On the pulled pork entry that I wrote yesterday, I promised to post the coleslaw recipe. It works really well with the pulled pork: the little bit of crunch of the cabbage and the slaw sauce blends with the smokiness and seasoning of the pulled pork to make something epic. It is awesome! Even if you are not a huge coleslaw fan, you owe it to yourself to try these together!
Why? Because you have done something extraordinary in the past day or so and deserve something wonderful. Or you are about to do something really nice for one of your neighbors. Or you are an amazing person at heart. With slaw this good, you can become someone worth the awesomosity! (Ok, that may not be a real word, but it should be!)
I like a good coleslaw with pulled pork, so when I started making my own bbq pork it naturally became a challenge to make a slaw that would be worthy of it. Of course, to that point, the best slaw I had ever had was at Tony Romas, or Kentucky Fried Chicken. Ok, so they weren’t perfect, but that had that something that would work with smoked and fried meats.
My first attempt at coleslaw was a vinegar based one, and it was proof positive that we all have failures in the road to success. And it was nasty. I obviously had no clue how to make coleslaw. So I went on a research binge on the Internet. What makes a good slaw? Why? And I ended up with four recipes that were all considered great by different groups.
So we made all four. We quartered the recipes and then quartered a cabbage and made four different coleslaw. It was a fair amount of work, but I really wanted a great slaw on my pulled pork.
They were all good. We tasted them side by side, had friends try them, and I even took them to work and got various opinions. We ended up taking bits from several of them and blending them to get the recipe presented here (with several recipes overlapping, but the one from Heather Likes Food more dominant than the others). And we added more black pepper. It’s amazing how coleslaw really likes black pepper and still doesn’t turn out peppery.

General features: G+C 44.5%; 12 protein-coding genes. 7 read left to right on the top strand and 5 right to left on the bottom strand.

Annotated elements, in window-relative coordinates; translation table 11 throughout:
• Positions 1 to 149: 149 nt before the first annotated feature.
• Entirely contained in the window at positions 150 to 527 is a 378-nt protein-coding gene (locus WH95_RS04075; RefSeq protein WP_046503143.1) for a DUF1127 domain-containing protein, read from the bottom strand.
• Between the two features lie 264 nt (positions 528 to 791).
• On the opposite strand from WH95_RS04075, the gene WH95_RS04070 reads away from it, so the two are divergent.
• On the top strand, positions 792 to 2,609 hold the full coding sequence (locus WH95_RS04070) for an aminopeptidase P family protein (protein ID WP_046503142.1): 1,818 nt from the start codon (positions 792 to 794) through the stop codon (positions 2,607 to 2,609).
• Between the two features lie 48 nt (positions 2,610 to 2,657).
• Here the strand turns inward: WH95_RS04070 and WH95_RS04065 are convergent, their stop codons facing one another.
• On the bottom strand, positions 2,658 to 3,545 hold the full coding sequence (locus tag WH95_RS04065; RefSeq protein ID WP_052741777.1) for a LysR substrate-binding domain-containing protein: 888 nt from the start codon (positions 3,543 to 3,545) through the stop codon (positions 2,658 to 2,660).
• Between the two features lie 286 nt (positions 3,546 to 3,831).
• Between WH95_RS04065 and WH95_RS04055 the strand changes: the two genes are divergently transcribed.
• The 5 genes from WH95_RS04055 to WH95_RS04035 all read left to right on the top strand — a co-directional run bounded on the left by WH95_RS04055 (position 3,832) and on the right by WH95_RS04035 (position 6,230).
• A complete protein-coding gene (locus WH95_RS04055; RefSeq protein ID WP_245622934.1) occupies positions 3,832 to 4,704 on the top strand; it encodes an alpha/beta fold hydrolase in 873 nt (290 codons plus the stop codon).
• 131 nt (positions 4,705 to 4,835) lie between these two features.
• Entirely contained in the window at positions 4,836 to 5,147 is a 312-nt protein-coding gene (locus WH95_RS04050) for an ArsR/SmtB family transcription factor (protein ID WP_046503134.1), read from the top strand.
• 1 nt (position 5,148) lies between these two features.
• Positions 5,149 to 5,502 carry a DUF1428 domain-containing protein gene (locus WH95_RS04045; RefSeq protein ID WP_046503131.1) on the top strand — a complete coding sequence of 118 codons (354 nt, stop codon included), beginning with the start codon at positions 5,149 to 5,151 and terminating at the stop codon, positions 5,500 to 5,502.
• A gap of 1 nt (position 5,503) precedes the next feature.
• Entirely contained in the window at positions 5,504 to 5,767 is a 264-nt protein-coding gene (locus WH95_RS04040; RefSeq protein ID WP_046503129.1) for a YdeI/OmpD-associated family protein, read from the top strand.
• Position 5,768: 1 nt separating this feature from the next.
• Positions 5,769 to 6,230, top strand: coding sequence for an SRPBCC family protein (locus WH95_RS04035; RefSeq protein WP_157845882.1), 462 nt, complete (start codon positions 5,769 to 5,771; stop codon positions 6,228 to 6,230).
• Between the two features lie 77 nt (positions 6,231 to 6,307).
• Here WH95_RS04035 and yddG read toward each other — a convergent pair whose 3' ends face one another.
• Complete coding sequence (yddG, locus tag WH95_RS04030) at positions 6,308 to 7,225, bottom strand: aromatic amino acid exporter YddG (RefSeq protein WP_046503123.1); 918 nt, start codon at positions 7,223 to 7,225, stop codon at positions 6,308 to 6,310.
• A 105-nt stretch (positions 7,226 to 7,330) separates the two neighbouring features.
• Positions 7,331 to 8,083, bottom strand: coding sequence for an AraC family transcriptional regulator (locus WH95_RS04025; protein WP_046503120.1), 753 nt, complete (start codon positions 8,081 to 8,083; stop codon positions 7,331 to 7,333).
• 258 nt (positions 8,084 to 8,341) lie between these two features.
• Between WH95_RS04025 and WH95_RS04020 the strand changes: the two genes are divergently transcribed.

We have since served this to many people, with about half claiming they don’t like coleslaw. I tell them to try it anyway, and many of them end up having more. It really is that good, to convince coleslaw naysayers to give it another try.
So give it a try. You really do deserve this.
Start by making the sauce. Mix until combined the vinegar, oil, pepper, salt, mayonnaise, sugar, and tarragon. Set aside.
Prepare the vegetables. I like to finely grate the carrots, and very thinly slice the onions into quarter crescents. I then slice the cabbage until it is in small strips, about three quarter inch long and one eighth to three sixteenth inch wide. Don’t worry about it, though, as the sizes are very forgiving. You just want to aim for what will make a good sized bite in the final product.
Once all the prep work is finished, layer the different vegetables and sauce in a large bowl. I find that layering in about three batches makes it easier to mix together, but feel free to just dump it all into a large bowl if that’s your style.
It works really well on the Pulled Pork, as a side to many different foods, or just hanging over the sink with a fork and the bag. Not that I would do that. That would be silly. 🙂
- 1 Tablespoon apple cider vinegar
- 2 Tablespoons canola oil
- 1 teaspoon black pepper
- ½ teaspoon salt
- 1¼ Cup mayonnaise
- ½ Cup sugar
- ½ teaspoon dried tarragon
- ¼ Cup sweet onion, grated or chopped fine
- 1 carrot, grated
- 1 head green cabbage, shredded
- Combine carrots, onion, and cabbage in a large bowl.
- Combine vinegar, mayo, oil, sugar, tarragon, pepper, and salt and mix until smooth.
- Pour dressing over cabbage mixture and mix well.
- Store in the fridge in a non-reactive container, plastic bowl, etc. I personally use a gallon zip-lock bag.
- This can be made a few hours before serving, but is better the next day, and considerable better on the second day.